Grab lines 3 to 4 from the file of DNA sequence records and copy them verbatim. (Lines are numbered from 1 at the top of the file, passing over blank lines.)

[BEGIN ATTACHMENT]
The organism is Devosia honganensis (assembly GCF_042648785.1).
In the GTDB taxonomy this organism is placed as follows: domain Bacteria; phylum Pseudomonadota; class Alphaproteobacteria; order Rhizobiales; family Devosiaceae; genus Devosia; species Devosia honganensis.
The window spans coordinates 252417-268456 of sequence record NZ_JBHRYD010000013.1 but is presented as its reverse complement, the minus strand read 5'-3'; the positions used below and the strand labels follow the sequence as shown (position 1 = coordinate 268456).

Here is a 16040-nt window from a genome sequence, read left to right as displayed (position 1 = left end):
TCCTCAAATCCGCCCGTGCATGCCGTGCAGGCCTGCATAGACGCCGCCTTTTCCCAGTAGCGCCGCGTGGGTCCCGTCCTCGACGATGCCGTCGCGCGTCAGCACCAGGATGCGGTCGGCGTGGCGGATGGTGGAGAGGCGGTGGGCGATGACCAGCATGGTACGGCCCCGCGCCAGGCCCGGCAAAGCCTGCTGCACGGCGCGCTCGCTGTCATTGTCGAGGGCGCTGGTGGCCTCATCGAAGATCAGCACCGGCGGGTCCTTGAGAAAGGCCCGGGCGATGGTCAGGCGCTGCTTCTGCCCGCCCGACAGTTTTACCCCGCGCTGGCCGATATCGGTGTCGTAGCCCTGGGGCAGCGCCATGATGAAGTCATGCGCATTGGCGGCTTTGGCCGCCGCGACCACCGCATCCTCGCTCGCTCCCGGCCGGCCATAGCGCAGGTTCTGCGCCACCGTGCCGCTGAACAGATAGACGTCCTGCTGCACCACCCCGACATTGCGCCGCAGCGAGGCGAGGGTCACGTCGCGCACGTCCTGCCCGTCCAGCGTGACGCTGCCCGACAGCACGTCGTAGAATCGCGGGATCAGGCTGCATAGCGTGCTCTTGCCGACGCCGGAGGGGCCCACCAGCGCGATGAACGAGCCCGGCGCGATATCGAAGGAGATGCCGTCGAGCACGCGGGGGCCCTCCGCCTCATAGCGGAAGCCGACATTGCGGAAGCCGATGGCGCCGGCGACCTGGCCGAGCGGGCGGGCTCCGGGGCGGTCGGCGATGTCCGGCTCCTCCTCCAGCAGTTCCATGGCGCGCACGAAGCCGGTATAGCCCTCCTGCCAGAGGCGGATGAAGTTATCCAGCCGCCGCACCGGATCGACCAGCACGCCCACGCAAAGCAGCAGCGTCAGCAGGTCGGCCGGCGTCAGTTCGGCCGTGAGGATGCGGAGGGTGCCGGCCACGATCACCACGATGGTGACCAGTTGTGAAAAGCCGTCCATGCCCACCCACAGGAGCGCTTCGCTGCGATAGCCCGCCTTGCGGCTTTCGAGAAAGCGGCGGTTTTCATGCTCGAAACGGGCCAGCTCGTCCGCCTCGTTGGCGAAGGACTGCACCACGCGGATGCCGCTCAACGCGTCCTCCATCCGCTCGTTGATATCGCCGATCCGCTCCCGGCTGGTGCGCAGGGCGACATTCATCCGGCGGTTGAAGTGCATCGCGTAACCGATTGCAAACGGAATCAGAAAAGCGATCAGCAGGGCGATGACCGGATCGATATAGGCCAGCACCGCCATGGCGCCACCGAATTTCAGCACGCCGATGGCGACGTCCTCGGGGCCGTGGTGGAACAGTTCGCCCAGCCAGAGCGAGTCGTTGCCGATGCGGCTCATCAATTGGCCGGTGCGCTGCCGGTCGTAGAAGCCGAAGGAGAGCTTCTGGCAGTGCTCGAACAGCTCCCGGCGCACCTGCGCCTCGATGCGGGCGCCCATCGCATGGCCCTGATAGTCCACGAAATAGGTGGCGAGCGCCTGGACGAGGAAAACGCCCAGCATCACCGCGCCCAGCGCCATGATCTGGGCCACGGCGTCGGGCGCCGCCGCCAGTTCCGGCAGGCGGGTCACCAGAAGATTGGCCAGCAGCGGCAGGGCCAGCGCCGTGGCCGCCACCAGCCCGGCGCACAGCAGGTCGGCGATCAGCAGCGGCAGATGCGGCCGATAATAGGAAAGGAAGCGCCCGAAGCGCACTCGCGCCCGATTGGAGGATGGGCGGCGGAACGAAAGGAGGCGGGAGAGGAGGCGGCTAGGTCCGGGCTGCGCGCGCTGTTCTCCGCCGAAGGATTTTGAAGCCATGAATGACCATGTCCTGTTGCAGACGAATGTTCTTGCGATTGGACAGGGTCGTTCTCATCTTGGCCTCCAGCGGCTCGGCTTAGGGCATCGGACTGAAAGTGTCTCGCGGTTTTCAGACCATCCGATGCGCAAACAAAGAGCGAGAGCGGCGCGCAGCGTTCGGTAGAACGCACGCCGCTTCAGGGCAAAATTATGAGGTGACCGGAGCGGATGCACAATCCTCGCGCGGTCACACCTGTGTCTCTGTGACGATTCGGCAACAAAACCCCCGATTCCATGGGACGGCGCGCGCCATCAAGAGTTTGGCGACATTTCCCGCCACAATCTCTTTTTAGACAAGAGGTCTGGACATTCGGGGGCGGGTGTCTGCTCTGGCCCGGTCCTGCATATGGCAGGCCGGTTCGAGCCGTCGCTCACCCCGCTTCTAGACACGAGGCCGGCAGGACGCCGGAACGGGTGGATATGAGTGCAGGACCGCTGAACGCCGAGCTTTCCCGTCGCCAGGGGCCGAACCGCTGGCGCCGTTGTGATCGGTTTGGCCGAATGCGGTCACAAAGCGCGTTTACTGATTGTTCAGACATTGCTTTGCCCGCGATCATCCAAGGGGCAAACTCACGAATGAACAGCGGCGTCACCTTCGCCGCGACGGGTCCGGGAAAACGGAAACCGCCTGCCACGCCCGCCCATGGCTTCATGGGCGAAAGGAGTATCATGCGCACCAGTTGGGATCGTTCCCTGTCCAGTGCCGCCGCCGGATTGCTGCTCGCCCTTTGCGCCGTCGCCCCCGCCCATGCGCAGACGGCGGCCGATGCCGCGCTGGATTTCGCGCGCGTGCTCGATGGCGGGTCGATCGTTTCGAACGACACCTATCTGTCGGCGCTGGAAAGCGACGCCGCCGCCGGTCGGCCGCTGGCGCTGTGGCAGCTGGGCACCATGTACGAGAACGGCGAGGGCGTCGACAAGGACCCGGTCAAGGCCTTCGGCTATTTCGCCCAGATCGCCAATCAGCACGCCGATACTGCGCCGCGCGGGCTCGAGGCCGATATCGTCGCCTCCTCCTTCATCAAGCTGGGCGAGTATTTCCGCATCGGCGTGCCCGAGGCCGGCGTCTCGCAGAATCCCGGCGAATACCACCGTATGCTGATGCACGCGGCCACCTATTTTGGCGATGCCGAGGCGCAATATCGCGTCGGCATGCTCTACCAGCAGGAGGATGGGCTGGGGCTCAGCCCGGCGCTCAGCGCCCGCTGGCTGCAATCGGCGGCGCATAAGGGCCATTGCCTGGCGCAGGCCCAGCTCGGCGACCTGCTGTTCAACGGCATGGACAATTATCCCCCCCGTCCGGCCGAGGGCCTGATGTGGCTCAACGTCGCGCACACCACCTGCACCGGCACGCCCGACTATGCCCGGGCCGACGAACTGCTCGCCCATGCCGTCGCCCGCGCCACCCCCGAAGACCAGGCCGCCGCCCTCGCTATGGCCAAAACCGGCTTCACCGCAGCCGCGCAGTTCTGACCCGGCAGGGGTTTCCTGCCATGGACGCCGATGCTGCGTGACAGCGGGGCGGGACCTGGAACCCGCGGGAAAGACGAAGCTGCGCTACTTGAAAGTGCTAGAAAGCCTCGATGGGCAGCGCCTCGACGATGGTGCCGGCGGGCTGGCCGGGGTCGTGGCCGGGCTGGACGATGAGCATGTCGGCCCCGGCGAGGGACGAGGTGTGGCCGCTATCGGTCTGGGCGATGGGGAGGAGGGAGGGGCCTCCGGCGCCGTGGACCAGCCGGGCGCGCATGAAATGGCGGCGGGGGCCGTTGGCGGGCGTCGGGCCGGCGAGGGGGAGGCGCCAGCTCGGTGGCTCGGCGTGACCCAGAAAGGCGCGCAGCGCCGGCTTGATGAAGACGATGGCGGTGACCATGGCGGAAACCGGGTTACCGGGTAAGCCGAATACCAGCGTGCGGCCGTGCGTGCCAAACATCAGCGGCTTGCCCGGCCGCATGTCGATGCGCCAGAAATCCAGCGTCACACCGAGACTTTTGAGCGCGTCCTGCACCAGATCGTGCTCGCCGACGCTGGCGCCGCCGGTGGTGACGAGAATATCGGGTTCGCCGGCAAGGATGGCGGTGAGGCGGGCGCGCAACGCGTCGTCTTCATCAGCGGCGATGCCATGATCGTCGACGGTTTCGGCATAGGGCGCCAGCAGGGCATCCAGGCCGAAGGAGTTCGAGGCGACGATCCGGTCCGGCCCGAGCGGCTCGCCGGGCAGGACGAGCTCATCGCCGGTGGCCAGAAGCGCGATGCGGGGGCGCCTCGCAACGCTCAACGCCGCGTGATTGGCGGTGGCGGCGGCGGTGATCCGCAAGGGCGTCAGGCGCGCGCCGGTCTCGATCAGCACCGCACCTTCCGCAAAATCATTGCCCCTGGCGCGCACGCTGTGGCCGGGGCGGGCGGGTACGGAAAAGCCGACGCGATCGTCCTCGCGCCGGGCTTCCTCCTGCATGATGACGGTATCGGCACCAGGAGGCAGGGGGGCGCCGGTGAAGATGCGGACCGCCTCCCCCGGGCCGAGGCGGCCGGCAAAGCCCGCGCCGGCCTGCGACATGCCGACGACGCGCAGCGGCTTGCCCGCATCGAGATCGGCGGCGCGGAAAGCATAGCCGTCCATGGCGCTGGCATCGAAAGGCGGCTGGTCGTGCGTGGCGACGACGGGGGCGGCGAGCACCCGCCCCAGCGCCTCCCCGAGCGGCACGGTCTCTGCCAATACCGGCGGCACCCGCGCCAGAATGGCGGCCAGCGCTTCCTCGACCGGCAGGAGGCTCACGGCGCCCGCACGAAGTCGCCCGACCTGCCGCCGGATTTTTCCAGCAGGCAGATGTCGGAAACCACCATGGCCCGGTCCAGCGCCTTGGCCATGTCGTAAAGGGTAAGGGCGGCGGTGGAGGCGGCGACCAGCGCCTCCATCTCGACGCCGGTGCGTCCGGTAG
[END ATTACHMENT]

The window spans coordinates 252417-268456 of sequence record NZ_JBHRYD010000013.1 but is presented as its reverse complement, the minus strand read 5'-3'; the positions used below and the strand labels follow the sequence as shown (position 1 = coordinate 268456).

Here is a 16040-nt window from a genome sequence, read left to right as displayed (position 1 = left end):